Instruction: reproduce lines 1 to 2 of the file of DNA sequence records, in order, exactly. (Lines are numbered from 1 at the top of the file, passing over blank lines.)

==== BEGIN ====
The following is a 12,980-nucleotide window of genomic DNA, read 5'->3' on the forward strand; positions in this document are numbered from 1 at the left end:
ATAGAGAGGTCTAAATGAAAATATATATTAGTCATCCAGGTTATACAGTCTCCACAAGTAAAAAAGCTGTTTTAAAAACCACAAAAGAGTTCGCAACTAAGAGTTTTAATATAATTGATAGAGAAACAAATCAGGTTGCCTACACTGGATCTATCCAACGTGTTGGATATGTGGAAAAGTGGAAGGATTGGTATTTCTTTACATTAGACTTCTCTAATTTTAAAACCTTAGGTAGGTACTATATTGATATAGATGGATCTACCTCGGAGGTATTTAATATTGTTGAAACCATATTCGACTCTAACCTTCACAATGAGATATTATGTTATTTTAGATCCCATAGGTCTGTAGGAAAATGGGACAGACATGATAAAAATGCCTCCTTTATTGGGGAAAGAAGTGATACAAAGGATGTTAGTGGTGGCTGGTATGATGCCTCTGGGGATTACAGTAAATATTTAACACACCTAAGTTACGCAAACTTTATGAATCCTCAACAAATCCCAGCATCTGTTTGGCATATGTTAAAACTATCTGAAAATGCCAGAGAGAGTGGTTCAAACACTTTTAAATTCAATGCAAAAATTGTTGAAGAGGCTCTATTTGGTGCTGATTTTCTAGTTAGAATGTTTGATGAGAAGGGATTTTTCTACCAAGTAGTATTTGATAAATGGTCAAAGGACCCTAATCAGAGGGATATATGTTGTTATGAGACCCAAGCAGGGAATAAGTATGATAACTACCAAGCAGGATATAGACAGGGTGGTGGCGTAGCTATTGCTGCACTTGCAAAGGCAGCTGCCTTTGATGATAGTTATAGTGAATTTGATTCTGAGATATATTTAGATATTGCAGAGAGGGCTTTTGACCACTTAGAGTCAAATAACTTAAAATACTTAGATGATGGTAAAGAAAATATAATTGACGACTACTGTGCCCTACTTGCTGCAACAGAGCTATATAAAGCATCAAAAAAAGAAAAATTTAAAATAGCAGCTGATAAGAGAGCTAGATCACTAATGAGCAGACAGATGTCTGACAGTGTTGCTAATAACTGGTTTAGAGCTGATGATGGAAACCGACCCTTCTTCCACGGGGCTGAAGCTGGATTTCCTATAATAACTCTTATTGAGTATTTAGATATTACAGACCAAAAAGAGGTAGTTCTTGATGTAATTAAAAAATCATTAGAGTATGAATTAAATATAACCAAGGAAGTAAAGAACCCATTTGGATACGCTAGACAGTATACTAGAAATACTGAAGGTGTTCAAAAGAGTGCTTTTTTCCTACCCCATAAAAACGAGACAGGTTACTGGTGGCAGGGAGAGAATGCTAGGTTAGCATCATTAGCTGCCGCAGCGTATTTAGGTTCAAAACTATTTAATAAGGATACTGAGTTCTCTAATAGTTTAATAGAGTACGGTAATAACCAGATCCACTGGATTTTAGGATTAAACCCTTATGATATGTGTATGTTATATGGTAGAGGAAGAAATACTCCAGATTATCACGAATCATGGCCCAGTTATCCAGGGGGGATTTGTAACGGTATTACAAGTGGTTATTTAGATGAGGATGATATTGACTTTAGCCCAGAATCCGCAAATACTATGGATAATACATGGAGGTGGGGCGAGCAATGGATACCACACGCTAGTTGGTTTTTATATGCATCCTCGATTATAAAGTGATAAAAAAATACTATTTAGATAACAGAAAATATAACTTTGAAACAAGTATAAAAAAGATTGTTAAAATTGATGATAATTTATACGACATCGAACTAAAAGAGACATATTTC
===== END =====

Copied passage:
The following is a 12,980-nucleotide window of genomic DNA, read 5'->3' on the forward strand; positions in this document are numbered from 1 at the left end:
ATAGAGAGGTCTAAATGAAAATATATATTAGTCATCCAGGTTATACAGTCTCCACAAGTAAAAAAGCTGTTTTAAAAACCACAAAAGAGTTCGCAACTAAGAGTTTTAATATAATTGATAGAGAAACAAATCAGGTTGCCTACACTGGATCTATCCAACGTGTTGGATATGTGGAAAAGTGGAAGGATTGGTATTTCTTTACATTAGACTTCTCTAATTTTAAAACCTTAGGTAGGTACTATATTGATATAGATGGATCTACCTCGGAGGTATTTAATATTGTTGAAACCATATTCGACTCTAACCTTCACAATGAGATATTATGTTATTTTAGATCCCATAGGTCTGTAGGAAAATGGGACAGACATGATAAAAATGCCTCCTTTATTGGGGAAAGAAGTGATACAAAGGATGTTAGTGGTGGCTGGTATGATGCCTCTGGGGATTACAGTAAATATTTAACACACCTAAGTTACGCAAACTTTATGAATCCTCAACAAATCCCAGCATCTGTTTGGCATATGTTAAAACTATCTGAAAATGCCAGAGAGAGTGGTTCAAACACTTTTAAATTCAATGCAAAAATTGTTGAAGAGGCTCTATTTGGTGCTGATTTTCTAGTTAGAATGTTTGATGAGAAGGGATTTTTCTACCAAGTAGTATTTGATAAATGGTCAAAGGACCCTAATCAGAGGGATATATGTTGTTATGAGACCCAAGCAGGGAATAAGTATGATAACTACCAAGCAGGATATAGACAGGGTGGTGGCGTAGCTATTGCTGCACTTGCAAAGGCAGCTGCCTTTGATGATAGTTATAGTGAATTTGATTCTGAGATATATTTAGATATTGCAGAGAGGGCTTTTGACCACTTAGAGTCAAATAACTTAAAATACTTAGATGATGGTAAAGAAAATATAATTGACGACTACTGTGCCCTACTTGCTGCAACAGAGCTATATAAAGCATCAAAAAAAGAAAAATTTAAAATAGCAGCTGATAAGAGAGCTAGATCACTAATGAGCAGACAGATGTCTGACAGTGTTGCTAATAACTGGTTTAGAGCTGATGATGGAAACCGACCCTTCTTCCACGGGGCTGAAGCTGGATTTCCTATAATAACTCTTATTGAGTATTTAGATATTACAGACCAAAAAGAGGTAGTTCTTGATGTAATTAAAAAATCATTAGAGTATGAATTAAATATAACCAAGGAAGTAAAGAACCCATTTGGATACGCTAGACAGTATACTAGAAATACTGAAGGTGTTCAAAAGAGTGCTTTTTTCCTACCCCATAAAAACGAGACAGGTTACTGGTGGCAGGGAGAGAATGCTAGGTTAGCATCATTAGCTGCCGCAGCGTATTTAGGTTCAAAACTATTTAATAAGGATACTGAGTTCTCTAATAGTTTAATAGAGTACGGTAATAACCAGATCCACTGGATTTTAGGATTAAACCCTTATGATATGTGTATGTTATATGGTAGAGGAAGAAATACTCCAGATTATCACGAATCATGGCCCAGTTATCCAGGGGGGATTTGTAACGGTATTACAAGTGGTTATTTAGATGAGGATGATATTGACTTTAGCCCAGAATCCGCAAATACTATGGATAATACATGGAGGTGGGGCGAGCAATGGATACCACACGCTAGTTGGTTTTTATATGCATCCTCGATTATAAAGTGATAAAAAAATACTATTTAGATAACAGAAAATATAACTTTGAAACAAGTATAAAAAAGATTGTTAAAATTGATGATAATTTATACGACATCGAACTAAAAGAGACATATTTC